Alberto Flores, Assistant Curator of Visual Arts
Museo Vostell Malpartida, Spain
1. The artists were Danny McCarthy, Mick O´Shea, Paul Hegarty, Harry Moore, Katie O´Looney, Sean Taylor and Mikael Fernström (Soft Day), Ed Devane, Robin Parmer, Anthony Kelly, David Stalling, Slavek Kwi, Sven Anderson, Karl Burke, Fergus Kelly, Peter Maybury, David Donohoe, David Lacey, Suzanne Walsh, Dennis McNulty and Irene Murphy.
2. i-and-e was formed in 2003 by David Lacey and Dennis McNulty. In 2004 they were joined by Paul Vogel. Later on, i-and-e was run by David Lacey and Paul Vogel (i-and-e.org)
3. Although Fluxus is mainly a ‘state of mind’ (not an art movement) it is generally accepted that this word (meaning ‘to flow’ in Latin) refers to an international network of inter-media artists and musicians whose origin could be traced back to the Fluxfest held at Wiesbaden (Germany) in 1962. Some notable Fluxus artists are Ben Vautier, Robert Filliou, Wolf Vostell, Nam June Paik, Allan Kaprow, Philip Corner, Joseph Beuys, George Maciunas, Ben Patterson, Yoko Ono, Emmett Williams, Daniel Spoerri, Ay-O, Henry Flynt, Al Hansen, Dick Higgins, Alison Knowles, Shigeko Kubota, Charlotte Moorman, Takako Saito, Carolee Schneemann, Mieko Shiomi and Yasunao Tone.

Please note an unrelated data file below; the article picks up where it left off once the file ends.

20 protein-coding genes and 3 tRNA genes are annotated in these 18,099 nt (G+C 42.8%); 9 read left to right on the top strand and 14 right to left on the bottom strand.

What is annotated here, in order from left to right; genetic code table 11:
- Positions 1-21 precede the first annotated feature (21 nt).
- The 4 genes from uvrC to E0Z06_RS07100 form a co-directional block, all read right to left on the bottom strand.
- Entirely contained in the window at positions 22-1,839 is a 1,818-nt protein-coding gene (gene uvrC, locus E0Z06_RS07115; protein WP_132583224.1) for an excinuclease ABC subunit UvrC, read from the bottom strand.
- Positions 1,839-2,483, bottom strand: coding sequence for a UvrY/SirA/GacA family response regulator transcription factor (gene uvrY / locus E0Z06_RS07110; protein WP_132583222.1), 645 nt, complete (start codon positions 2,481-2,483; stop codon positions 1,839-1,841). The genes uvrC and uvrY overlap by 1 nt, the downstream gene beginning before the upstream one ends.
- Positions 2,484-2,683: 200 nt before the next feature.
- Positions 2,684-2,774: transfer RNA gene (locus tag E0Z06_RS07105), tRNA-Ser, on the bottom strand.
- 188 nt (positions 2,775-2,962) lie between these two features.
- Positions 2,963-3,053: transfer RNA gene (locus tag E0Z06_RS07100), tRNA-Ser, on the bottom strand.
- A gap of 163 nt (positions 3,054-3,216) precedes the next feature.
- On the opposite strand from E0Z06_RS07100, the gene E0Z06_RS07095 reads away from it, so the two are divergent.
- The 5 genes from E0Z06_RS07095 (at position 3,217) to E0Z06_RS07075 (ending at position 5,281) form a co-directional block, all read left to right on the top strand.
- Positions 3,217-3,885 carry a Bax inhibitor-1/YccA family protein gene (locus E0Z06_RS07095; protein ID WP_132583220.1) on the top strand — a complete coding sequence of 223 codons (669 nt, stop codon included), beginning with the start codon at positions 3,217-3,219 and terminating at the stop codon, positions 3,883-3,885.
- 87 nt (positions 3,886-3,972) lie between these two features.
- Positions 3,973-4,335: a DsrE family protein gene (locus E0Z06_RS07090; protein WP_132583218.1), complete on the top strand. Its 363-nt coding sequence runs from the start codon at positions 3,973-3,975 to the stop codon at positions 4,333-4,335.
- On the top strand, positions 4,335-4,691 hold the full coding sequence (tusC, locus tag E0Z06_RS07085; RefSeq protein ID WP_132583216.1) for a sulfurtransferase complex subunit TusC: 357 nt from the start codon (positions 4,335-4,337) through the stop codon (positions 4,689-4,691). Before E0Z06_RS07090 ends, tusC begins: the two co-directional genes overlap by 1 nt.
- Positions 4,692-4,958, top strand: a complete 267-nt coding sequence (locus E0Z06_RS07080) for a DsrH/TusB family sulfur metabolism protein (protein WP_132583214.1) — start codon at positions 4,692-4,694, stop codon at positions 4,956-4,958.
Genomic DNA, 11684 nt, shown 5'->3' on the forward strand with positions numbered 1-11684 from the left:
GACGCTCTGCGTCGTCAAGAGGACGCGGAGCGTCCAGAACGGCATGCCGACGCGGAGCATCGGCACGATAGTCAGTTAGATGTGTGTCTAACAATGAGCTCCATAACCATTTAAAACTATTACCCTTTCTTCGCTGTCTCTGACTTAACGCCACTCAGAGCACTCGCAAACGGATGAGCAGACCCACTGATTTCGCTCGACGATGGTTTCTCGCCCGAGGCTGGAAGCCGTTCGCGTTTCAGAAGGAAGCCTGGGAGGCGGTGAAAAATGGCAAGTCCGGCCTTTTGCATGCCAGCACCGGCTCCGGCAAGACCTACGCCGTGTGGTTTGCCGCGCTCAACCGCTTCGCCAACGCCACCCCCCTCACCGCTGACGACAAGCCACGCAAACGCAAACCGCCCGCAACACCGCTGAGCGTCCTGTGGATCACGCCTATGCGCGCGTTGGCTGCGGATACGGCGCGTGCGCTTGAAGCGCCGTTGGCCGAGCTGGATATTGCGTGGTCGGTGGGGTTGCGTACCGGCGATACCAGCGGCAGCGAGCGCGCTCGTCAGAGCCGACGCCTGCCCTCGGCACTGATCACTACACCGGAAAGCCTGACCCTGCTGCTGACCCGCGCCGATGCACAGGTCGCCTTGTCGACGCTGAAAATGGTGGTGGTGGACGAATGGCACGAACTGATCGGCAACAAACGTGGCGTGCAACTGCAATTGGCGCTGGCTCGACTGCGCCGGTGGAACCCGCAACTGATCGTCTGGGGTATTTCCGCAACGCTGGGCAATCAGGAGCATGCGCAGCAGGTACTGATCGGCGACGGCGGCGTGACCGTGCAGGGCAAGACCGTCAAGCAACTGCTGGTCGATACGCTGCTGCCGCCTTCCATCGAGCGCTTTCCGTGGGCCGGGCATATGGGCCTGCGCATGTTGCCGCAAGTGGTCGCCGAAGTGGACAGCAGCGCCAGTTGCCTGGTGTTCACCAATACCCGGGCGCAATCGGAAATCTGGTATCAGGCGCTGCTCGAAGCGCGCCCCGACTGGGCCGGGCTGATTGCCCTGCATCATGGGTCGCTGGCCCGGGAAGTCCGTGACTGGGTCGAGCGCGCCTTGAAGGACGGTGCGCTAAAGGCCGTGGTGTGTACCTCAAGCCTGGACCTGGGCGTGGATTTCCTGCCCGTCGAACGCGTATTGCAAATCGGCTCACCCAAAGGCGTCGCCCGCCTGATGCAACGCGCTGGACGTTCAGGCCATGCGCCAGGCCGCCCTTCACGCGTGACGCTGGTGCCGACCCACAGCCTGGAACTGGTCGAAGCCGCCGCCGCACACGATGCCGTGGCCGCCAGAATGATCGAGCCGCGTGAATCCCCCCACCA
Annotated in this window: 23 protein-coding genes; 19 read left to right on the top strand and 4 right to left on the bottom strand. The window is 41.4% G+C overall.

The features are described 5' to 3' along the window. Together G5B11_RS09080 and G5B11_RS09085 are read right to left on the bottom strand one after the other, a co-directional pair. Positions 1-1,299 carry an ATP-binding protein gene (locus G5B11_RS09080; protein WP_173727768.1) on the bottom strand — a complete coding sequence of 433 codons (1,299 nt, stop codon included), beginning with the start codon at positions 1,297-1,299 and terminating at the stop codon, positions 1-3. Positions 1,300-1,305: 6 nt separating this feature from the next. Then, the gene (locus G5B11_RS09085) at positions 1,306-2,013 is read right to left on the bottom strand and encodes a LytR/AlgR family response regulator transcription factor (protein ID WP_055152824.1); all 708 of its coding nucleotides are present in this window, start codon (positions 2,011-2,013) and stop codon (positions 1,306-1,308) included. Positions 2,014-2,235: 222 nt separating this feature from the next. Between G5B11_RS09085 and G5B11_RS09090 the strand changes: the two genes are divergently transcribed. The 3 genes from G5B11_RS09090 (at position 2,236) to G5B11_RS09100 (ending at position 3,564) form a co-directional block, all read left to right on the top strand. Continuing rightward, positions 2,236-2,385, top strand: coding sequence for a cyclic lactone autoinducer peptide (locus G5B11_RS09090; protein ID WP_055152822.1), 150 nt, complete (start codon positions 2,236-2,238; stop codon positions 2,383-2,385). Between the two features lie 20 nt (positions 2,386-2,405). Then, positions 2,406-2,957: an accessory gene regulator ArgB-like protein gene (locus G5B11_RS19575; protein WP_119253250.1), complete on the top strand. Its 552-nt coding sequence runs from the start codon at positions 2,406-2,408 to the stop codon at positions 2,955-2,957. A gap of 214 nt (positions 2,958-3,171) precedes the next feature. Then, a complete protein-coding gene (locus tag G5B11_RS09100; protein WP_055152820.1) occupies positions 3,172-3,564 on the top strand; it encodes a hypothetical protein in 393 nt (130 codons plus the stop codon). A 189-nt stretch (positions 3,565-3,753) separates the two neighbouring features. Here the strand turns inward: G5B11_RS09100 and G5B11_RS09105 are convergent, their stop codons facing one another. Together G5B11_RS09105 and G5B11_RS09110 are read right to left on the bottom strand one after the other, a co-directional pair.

4. Franticham’s Assembling Boxes (30 issues since 2010) include visual poetry, collages, prints, multiples and objects inspired by Fluxus. Franticham’s Assembling Box # 30 (August 2015) includes contributions from, among many others, Hartmut Andryczuk (Germany), Vittore Baroni (Italy), John M. Bennett (USA), David Dellafiora (Australia), Antonio Gómez (Spain) and Hugo Pontes (Brazil).
5. Mamori Sound Project (2005 – 2011) was an annual artist’s residency and workshop conceived and directed by Francisco López in the Amazon rainforest. From 2007, Slavek Kwi assisted Francisco López in his workshops in the Brazilian Amazon.
6. I missed a concert by Rainfear (David Lacey and David Donohoe) two days earlier at the Barricade Inn, Dublin, and I am still regretting it.